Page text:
Mimsy Were the Borogoves

Editorials: Where I rant to the wall about politics. And sometimes the wall rants back.

Second look at Chance the gardener

Jerry Stratton, December 13, 2013

It is somewhat common in the comments of blogs and newspapers to draw parallels between President Obama’s shrouded past1 and that of Chance the gardener in Being There; between people’s ability to project their own desires on President Obama and the similar ability seen in people’s responses to Chauncey’s gardening metaphors2; and the repetition of things that the President must have known were not true.3

When I first saw the movie I too focused more on people’s reactions to Chance than on Chance himself. But I’ve been having second thoughts about old Chauncey lately. I think he gets a bad rap. His advice was good advice. Had we followed it for this recession, the recession would probably be over by now.

His main problem was that, having been raised in complete isolation, he had no idea how to relate to other people. He didn’t know who to trust or distrust, nor how to lie to get along. And because of his disabilities he knew nothing about anything except gardening.4

But Chance the gardener did have responsibilities and he rose to meet them. He tended his garden regularly and, to all appearances, well.

When his responsibilities increased, he used what he knew, gardening, to guide him. Chauncey actually made more sense than most politicians because his advice, limited though it was, was based on what works in the real world; in his case, what works in nature.

Chance had experience with a real job with real responsibilities. For all his imbecility, Chance had a job that required knowing cause and effect, that required learning to repeat what works and not repeat what fails. His misunderstandings about what was being asked—to the extent they were misunderstandings—produced advice that sounded like clichés mainly because mankind has been using gardening metaphors for as long as we’ve been keeping records. Listeners were able to make sense of these clichés because they do in fact make sense in at least one context, gardening.5

You can compare this to the trite clichés that don’t make any sense anywhere in the real world and that obviously don’t make any sense: the kind of clichés that we usually get from politicians and which are usually meant to burn time until the commercial break.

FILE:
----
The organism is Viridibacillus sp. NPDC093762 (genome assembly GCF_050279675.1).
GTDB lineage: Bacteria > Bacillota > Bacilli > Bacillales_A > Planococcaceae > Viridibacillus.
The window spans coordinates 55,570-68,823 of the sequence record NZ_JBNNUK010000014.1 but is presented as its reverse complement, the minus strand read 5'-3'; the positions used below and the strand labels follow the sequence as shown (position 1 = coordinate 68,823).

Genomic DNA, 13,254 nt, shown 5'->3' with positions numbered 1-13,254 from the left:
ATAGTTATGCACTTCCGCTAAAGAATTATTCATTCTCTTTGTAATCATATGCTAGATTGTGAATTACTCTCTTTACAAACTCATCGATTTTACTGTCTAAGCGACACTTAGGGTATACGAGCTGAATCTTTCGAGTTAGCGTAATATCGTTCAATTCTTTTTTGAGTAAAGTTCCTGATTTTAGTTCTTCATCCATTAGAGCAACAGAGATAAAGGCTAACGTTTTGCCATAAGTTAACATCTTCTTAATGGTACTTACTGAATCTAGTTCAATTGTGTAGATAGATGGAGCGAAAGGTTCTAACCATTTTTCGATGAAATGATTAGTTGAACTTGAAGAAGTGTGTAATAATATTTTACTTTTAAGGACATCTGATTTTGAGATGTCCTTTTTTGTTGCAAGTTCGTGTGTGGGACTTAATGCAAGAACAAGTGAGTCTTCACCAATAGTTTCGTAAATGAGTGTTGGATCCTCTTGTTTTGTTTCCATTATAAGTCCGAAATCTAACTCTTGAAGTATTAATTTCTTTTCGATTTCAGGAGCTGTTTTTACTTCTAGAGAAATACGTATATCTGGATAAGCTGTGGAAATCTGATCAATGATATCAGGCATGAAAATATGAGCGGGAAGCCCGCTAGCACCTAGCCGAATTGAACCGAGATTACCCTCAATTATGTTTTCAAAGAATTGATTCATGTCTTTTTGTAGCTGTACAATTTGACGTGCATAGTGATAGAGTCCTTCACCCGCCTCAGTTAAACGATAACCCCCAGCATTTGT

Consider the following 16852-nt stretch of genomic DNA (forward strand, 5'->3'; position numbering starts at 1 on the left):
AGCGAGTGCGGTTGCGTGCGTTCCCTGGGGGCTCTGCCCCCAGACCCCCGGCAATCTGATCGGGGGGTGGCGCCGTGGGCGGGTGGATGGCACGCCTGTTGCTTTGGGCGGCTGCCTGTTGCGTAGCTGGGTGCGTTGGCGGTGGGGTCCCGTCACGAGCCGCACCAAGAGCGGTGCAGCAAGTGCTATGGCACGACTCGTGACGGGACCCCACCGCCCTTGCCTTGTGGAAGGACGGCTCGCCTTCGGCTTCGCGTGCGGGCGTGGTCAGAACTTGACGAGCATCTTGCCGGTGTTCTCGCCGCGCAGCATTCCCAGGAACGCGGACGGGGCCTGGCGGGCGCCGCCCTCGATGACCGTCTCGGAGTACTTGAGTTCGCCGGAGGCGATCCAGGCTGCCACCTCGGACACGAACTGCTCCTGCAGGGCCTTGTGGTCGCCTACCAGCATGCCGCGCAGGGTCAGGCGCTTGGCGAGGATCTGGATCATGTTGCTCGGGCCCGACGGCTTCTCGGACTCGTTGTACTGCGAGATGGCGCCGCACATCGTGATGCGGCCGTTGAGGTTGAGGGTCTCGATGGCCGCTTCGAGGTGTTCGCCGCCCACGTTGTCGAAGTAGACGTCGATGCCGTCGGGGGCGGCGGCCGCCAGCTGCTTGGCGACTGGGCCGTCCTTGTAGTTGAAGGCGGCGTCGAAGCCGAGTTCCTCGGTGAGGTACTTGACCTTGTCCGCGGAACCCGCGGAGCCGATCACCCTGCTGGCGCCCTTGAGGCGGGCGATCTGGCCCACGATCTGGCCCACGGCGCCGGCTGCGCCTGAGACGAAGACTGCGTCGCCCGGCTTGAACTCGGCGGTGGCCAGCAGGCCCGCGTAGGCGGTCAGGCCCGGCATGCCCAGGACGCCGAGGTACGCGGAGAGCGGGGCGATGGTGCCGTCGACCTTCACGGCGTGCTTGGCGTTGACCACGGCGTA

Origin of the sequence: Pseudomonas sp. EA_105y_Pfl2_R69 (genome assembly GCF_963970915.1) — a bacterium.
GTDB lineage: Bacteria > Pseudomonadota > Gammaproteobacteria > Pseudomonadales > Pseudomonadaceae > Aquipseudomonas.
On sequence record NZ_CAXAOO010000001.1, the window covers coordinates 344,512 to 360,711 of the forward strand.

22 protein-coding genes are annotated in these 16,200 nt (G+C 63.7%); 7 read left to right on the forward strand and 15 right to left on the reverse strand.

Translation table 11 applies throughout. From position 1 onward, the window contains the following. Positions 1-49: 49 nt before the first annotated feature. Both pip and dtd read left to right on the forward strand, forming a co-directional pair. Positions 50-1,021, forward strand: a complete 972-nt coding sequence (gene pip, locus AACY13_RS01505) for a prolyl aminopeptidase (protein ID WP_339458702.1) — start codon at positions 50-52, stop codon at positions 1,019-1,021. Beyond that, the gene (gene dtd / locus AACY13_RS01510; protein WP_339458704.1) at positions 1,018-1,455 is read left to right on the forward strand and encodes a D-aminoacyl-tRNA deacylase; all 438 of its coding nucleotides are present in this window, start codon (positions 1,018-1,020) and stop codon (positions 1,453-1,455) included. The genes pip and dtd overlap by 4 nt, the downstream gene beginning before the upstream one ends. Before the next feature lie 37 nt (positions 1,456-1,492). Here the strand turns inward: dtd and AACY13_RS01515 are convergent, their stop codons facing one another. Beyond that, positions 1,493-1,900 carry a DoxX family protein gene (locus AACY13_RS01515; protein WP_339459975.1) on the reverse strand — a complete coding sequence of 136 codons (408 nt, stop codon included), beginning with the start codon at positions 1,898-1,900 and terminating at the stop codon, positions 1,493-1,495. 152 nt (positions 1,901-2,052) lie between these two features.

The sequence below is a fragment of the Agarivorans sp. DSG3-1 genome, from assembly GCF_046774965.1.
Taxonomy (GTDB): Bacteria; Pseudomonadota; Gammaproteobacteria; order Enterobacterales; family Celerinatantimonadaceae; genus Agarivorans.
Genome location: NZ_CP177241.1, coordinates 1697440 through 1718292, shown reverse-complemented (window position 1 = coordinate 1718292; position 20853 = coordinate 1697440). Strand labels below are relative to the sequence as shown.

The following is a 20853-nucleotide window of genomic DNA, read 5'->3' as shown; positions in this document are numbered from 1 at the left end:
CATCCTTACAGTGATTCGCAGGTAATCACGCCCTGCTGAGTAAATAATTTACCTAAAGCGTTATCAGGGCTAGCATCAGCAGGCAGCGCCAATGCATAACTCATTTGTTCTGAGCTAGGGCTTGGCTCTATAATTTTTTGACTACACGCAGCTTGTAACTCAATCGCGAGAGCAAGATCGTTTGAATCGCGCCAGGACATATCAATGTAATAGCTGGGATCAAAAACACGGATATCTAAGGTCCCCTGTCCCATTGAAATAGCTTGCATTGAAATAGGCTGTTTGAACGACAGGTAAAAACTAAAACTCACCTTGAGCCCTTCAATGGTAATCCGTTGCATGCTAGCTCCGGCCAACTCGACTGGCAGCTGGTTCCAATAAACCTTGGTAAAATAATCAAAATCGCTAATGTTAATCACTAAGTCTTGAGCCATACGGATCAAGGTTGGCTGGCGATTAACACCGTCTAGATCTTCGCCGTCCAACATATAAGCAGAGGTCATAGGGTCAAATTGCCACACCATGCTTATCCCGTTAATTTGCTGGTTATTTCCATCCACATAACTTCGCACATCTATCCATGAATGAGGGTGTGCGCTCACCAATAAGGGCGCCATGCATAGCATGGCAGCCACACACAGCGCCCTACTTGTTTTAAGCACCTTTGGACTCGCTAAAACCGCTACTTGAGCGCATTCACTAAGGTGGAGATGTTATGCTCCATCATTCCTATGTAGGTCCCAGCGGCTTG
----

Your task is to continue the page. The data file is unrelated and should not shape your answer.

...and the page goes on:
One of the most quoted scenes from the movie, meant to emphasize Chauncey’s slowness and people’s ability to hear what they want to hear, comes when the President asks him, “Mr. Gardiner, do you agree with Ben, or do you think that we can stimulate growth through temporary incentives?”

Chance pauses a long time, starts to speak, then pauses again. Finally, he responds:

Chance: As long as the roots are not severed, all is well. And all will be well in the garden.

President: In the garden.

Chance: Yes. In the garden, growth has it season. First comes spring and summer, but then we have fall and winter. And then we get spring and summer again.

President: Spring and summer.

Chance: Yes.

President: Then fall and winter.

Chance: Yes.

Benjamin Rand: I think what our insightful young friend is saying is that we welcome the inevitable seasons of nature, but we’re upset by the seasons of our economy.

Chance: Yes! There will be growth in the spring!

That’s not dumb. Dumb is shit like “Life is a state of mind”, something the movie had the President saying, not unrealistically, in the penultimate scene. It’s the kind of crap politicians actually say. The gardener who understands how seasons affect growth is going to be better on the economy than the politician who thinks “life is a state of mind” is worth saying at a funeral.

At the funeral, power-brokers start talking about backing Chauncey for president; if they succeed, he’ll probably make a better president than not, because he didn’t want the job. He never thought he was better than anyone else, never thought that he knew how to run other peoples’ lives. He never lied about what he was going to do or what he wanted to do. All he ever wanted was another garden to tend.

Morton Hull: Do you realize that more people will be watching you tonight, than all those who have seen theater plays in the last forty years?

Chance: Why?

  1. His time overseas and his time in Columbia are not particularly-well documented.

  2. President Obama himself recognized and acknowledged this, for example when he wrote, in The Audacity of Hope, that “I serve as a blank screen on which people of vastly different political stripes project their own views.”

  3. “If you like your current insurance, you keep that insurance. Period, end of story.”

    “If you like your doctor, you will be able to keep your doctor. Period.”

    “If you have health care, we will reduce costs an average of $2,500 per family per year on premiums.”

  4. I’m speaking of the movie; no idea what Chauncey was like in the book.

  5. I wouldn’t be surprised if one of the reasons they sound like clichés is that the audience for this book and movie are more and more removed into an urban environment that doesn’t have to know these things, that isn’t required to face up to them every morning at 5 AM.

  1. <- Catch-22 government
  2. The DITMAC Savior ->